Global shares held firm near three-week highs on Tuesday as U.S. borrowing costs eased ahead of Federal Reserve Chairman Jerome Powell’s awaited first congressional testimony later in the day.
European shares are expected to gain, with spreadbetters looking to a higher opening of about 0.4 to 0.5 percent in Britain’s FTSE, France’s CAC and Germany’s DAX.
Japan’s Nikkei rose 1.1 percent to three-week highs while MSCI’s broadest index of Asia-Pacific shares outside Japan also hit a three-week high before giving up gains on profit-taking in Chinese shares.
On Wall Street, the S&P 500 advanced 1.18 percent on Monday helped by a fall in U.S. bond yields.
The 10-year U.S. Treasuries yield eased to 2.864 percent, dropping further from its four-year peak of 2.957 percent touched on Feb. 21, driven by month-end buying as well as position adjustments ahead of Powell’s testimony.
Powell’s debut appearance is seen as critical for financial markets at a time when many investors are nervous about the Fed’s policy normalization following years of stimulus after the financial crisis almost a decade ago.
Many investors expect the Fed to raise interest rates three times this year, with some pundits predicting four, if U.S. inflation starts to take off, especially as growth is set to get another boost from the Trump administration’s tax cuts and spending plans.
Yet there are worries that higher dollar bond yields could prompt investors to shift funds to bonds from riskier assets, especially when the valuation of the world’s stocks are quite expensive even after their sell-off earlier this month.
The two-year U.S. Treasuries yield was 2.226 percent, well above the dividend yield of the S&P 500, which stood at 1.88 percent.
A rise in dollar interest rates could also bode ill for potential borrowers, including U.S. home buyers and many companies that have expanded borrowing for years to take advantage of low dollar funding costs.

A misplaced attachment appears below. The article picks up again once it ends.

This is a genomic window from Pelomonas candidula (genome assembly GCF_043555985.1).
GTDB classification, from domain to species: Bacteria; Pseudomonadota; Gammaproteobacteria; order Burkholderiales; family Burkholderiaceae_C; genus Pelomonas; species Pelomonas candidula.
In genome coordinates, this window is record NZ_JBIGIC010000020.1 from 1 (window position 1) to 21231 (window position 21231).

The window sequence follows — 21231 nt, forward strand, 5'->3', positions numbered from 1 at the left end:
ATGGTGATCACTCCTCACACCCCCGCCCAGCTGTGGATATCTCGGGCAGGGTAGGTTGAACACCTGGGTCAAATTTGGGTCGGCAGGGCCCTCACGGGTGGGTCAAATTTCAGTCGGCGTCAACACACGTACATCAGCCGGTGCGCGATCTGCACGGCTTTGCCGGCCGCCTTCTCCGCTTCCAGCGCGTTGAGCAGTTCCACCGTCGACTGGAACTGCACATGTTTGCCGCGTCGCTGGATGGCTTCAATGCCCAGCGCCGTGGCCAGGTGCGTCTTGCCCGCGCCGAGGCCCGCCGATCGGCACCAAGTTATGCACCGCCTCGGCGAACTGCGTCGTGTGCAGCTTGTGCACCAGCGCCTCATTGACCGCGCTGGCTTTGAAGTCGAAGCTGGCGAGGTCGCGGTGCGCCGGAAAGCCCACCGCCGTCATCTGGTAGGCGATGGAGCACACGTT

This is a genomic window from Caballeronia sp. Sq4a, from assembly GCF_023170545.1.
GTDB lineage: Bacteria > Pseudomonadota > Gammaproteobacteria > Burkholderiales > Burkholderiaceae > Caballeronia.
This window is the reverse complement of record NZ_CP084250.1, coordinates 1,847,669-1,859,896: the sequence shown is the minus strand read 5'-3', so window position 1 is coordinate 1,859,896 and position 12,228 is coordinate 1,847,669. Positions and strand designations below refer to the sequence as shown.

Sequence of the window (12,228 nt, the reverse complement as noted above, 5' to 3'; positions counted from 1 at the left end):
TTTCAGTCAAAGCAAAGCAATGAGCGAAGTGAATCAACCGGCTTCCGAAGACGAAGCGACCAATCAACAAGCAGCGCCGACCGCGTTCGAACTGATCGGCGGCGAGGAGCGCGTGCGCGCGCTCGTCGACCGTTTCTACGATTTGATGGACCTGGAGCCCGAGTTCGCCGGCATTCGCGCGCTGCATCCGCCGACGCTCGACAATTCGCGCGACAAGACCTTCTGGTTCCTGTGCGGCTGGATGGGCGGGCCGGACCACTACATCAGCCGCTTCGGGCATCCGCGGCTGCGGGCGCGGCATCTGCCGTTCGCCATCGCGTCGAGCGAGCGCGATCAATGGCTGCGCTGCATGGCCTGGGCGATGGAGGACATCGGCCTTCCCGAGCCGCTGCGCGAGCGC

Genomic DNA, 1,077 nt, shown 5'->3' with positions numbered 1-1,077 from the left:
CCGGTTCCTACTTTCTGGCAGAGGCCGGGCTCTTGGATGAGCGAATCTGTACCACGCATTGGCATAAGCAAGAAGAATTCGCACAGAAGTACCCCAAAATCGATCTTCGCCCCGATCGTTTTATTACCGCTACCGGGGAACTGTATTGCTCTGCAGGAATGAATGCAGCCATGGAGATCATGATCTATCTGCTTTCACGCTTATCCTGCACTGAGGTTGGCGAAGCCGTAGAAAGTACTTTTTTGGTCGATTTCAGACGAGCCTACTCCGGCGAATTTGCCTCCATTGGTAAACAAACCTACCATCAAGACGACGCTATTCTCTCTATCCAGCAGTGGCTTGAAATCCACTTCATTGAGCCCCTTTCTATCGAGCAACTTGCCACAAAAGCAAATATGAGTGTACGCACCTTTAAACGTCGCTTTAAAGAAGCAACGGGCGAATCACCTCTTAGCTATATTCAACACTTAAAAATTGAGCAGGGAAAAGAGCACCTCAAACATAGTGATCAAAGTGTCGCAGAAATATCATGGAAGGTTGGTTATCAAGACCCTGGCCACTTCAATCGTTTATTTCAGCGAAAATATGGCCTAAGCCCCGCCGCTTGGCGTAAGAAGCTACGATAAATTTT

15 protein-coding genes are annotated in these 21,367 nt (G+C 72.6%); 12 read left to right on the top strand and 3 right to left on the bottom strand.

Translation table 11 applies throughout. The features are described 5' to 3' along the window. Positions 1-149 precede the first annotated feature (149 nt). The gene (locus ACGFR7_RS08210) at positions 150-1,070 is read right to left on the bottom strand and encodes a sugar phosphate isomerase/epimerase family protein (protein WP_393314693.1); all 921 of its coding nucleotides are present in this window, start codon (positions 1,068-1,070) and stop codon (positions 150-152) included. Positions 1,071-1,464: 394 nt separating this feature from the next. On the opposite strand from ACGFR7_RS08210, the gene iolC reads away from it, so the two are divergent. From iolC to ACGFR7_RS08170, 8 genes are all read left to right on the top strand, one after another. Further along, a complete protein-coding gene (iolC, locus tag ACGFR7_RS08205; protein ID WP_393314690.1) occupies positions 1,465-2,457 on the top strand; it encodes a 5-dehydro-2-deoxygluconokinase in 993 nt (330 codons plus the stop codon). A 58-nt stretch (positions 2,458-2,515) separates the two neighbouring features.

“Expectations that Powell will be sensitive to financial markets appear to be running high. But he hasn’t said he will sacrifice policy normalisation for the sake of financial markets. I feel there is room for disappointment in markets,” said Hiroko Iwaki, senior bond strategist at Mizuho Securities.
MSCI’s gauge of equity market performance in 47 countries , which gained 0.8 percent on Monday, rose another 0.1 percent on Tuesday, taking it to a new three-week high. Still, it is down 2.2 percent so far this month, suggesting its record 15-month winning streak that began in November 2016 is at risk.
“The combination of low interest, low inflation and strong economic growth, the best combination for markets that also kept market volatilities low, is coming to an end,” said Mutsumi Kagawa, chief global strategist at Rakuten Securities. He said that while corporate earnings will likely remain strong for some time longer, underpinning stocks, market volatility will be higher.
In the currency markets, the euro traded at $1.2327, up 0.1 percent in Asia but off its three-year high of $1.2556 hit earlier this month.
The dollar traded at 106.85 yen, stabilizing for now above its 15-month low of 105.545 set on Feb 16.
Fed funds rate futures were almost fully pricing in a rate hike at the Fed’s next policy meeting on March 20-21.
Oil prices held firm at three-week highs, supported by signs of stronger demand, robust production curbs led by OPEC and a slight fall in U.S. output.
U.S. West Texas Intermediate futures fetched $63.86, little changed from U.S. close on Monday, after hitting a three-week high of $64.24 the previous day.
London Brent crude traded flat at $67.48 a barrel, after hitting a three-week high of $67.90 the previous day.